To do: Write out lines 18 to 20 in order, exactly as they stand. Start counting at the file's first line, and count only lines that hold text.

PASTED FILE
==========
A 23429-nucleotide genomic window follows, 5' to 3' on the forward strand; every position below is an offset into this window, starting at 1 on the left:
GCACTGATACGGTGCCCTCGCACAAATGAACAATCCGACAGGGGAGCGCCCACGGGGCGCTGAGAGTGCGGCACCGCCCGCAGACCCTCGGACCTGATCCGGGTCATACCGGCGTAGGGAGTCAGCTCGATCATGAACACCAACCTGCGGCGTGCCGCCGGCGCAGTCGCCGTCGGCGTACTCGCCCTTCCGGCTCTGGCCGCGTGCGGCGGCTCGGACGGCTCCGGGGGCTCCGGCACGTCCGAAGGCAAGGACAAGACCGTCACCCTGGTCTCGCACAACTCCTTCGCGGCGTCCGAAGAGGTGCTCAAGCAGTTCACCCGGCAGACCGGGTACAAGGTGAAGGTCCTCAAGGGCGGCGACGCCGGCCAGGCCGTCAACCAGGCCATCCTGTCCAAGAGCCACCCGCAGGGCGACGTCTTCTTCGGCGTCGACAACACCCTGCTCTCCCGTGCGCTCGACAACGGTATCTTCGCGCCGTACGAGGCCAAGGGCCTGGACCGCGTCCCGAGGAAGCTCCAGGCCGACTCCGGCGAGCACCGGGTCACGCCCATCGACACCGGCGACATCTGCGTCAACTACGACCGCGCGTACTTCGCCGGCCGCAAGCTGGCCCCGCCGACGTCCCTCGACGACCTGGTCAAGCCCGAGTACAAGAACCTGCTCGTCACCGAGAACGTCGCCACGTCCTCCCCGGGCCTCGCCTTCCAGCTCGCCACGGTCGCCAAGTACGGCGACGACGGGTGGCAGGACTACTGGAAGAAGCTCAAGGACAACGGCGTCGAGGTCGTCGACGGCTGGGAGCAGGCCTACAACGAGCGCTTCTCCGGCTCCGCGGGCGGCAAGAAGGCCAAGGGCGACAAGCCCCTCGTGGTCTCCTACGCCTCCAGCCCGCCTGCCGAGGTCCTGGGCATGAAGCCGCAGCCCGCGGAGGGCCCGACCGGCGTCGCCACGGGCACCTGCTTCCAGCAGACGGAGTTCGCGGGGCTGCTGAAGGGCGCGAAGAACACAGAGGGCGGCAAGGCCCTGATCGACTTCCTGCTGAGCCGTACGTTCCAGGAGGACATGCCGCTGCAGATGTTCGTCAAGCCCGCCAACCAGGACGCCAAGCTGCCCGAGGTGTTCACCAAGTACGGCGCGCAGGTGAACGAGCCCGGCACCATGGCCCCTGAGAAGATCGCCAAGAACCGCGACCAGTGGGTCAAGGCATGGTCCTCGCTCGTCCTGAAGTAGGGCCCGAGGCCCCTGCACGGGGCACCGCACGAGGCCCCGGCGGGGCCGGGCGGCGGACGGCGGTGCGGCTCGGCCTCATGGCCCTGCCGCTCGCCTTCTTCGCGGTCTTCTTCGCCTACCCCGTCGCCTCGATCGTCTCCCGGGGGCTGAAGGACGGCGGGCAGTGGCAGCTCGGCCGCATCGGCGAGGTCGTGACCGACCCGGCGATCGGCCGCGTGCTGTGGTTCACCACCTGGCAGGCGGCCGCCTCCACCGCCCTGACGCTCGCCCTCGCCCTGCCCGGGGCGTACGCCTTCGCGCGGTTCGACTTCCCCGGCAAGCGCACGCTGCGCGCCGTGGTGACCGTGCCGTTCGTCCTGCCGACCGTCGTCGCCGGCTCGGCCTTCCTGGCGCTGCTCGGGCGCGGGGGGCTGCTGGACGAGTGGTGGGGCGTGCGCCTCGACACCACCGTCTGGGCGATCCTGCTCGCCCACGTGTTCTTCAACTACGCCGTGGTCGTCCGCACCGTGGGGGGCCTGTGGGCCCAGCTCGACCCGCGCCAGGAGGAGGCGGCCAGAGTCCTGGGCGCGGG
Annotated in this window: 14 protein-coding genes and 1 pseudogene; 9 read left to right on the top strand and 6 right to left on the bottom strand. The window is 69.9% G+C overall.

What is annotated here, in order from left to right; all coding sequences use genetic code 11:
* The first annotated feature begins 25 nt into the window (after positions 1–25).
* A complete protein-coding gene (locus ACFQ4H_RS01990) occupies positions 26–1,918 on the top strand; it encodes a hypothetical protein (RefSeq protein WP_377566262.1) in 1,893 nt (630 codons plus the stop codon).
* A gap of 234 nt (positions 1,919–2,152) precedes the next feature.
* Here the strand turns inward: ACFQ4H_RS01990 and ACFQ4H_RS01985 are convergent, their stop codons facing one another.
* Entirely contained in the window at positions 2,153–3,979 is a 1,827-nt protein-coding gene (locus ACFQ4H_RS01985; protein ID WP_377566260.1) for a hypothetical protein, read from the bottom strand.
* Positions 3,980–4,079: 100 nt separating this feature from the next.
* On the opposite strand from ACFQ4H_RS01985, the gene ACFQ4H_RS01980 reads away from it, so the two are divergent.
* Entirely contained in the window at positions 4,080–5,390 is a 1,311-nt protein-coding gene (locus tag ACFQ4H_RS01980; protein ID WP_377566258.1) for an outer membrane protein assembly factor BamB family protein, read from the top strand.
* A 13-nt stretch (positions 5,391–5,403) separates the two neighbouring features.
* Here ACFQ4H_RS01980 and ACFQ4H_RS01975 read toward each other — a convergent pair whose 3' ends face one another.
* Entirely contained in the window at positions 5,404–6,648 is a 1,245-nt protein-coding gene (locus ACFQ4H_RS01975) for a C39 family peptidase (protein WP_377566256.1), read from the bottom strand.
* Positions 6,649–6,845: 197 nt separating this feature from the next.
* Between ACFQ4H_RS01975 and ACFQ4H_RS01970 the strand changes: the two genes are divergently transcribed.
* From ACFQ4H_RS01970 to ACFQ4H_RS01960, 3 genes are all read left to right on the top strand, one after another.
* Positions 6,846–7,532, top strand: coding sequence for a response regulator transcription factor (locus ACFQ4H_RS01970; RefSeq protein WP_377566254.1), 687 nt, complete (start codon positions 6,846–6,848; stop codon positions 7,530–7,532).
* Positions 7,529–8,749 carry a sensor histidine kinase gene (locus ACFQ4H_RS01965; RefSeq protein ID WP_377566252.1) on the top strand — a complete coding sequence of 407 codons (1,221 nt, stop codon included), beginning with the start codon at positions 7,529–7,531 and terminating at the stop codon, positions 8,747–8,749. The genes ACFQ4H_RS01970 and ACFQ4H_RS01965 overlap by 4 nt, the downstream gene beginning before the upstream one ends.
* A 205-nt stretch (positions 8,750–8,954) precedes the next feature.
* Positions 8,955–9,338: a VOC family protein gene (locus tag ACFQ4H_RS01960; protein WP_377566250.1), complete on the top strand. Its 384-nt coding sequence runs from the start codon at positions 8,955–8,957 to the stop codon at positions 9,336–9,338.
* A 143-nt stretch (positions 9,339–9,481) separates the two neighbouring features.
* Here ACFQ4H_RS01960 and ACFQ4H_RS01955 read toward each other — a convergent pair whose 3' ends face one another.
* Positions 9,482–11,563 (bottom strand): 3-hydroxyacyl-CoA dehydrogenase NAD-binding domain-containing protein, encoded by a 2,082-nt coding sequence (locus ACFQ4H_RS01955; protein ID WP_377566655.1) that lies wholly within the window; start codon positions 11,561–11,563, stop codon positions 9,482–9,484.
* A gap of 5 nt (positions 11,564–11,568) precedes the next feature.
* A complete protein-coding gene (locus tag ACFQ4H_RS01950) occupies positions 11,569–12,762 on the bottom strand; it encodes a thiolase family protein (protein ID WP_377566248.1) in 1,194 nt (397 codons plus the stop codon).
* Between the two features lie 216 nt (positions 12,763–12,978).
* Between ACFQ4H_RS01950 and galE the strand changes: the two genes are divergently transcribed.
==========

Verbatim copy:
* From ACFQ4H_RS01970 to ACFQ4H_RS01960, 3 genes are all read left to right on the top strand, one after another.
* Positions 6,846–7,532, top strand: coding sequence for a response regulator transcription factor (locus ACFQ4H_RS01970; RefSeq protein WP_377566254.1), 687 nt, complete (start codon positions 6,846–6,848; stop codon positions 7,530–7,532).
* Positions 7,529–8,749 carry a sensor histidine kinase gene (locus ACFQ4H_RS01965; RefSeq protein ID WP_377566252.1) on the top strand — a complete coding sequence of 407 codons (1,221 nt, stop codon included), beginning with the start codon at positions 7,529–7,531 and terminating at the stop codon, positions 8,747–8,749. The genes ACFQ4H_RS01970 and ACFQ4H_RS01965 overlap by 4 nt, the downstream gene beginning before the upstream one ends.